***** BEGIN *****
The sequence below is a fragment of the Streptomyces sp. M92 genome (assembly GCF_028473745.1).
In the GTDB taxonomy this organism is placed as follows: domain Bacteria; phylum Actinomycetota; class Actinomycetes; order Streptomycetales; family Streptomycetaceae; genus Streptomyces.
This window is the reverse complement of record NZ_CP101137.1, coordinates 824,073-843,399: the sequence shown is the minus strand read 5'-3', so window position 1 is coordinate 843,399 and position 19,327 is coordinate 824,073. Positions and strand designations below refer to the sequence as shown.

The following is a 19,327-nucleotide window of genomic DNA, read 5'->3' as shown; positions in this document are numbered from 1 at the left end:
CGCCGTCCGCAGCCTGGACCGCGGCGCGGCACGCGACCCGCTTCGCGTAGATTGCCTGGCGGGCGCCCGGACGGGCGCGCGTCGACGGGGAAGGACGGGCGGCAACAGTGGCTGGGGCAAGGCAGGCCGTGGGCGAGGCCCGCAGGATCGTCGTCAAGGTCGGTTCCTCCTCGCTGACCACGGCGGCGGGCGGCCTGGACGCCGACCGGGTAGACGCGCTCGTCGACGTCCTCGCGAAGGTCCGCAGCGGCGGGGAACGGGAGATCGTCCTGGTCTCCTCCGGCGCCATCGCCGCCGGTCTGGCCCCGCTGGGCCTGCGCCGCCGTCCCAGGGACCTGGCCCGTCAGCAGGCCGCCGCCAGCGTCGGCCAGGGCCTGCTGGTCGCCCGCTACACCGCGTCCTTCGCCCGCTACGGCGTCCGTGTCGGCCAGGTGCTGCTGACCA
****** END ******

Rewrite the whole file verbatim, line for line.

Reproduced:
The sequence below is a fragment of the Streptomyces sp. M92 genome (assembly GCF_028473745.1).
In the GTDB taxonomy this organism is placed as follows: domain Bacteria; phylum Actinomycetota; class Actinomycetes; order Streptomycetales; family Streptomycetaceae; genus Streptomyces.
This window is the reverse complement of record NZ_CP101137.1, coordinates 824,073-843,399: the sequence shown is the minus strand read 5'-3', so window position 1 is coordinate 843,399 and position 19,327 is coordinate 824,073. Positions and strand designations below refer to the sequence as shown.

The following is a 19,327-nucleotide window of genomic DNA, read 5'->3' as shown; positions in this document are numbered from 1 at the left end:
CGCCGTCCGCAGCCTGGACCGCGGCGCGGCACGCGACCCGCTTCGCGTAGATTGCCTGGCGGGCGCCCGGACGGGCGCGCGTCGACGGGGAAGGACGGGCGGCAACAGTGGCTGGGGCAAGGCAGGCCGTGGGCGAGGCCCGCAGGATCGTCGTCAAGGTCGGTTCCTCCTCGCTGACCACGGCGGCGGGCGGCCTGGACGCCGACCGGGTAGACGCGCTCGTCGACGTCCTCGCGAAGGTCCGCAGCGGCGGGGAACGGGAGATCGTCCTGGTCTCCTCCGGCGCCATCGCCGCCGGTCTGGCCCCGCTGGGCCTGCGCCGCCGTCCCAGGGACCTGGCCCGTCAGCAGGCCGCCGCCAGCGTCGGCCAGGGCCTGCTGGTCGCCCGCTACACCGCGTCCTTCGCCCGCTACGGCGTCCGTGTCGGCCAGGTGCTGCTGACCA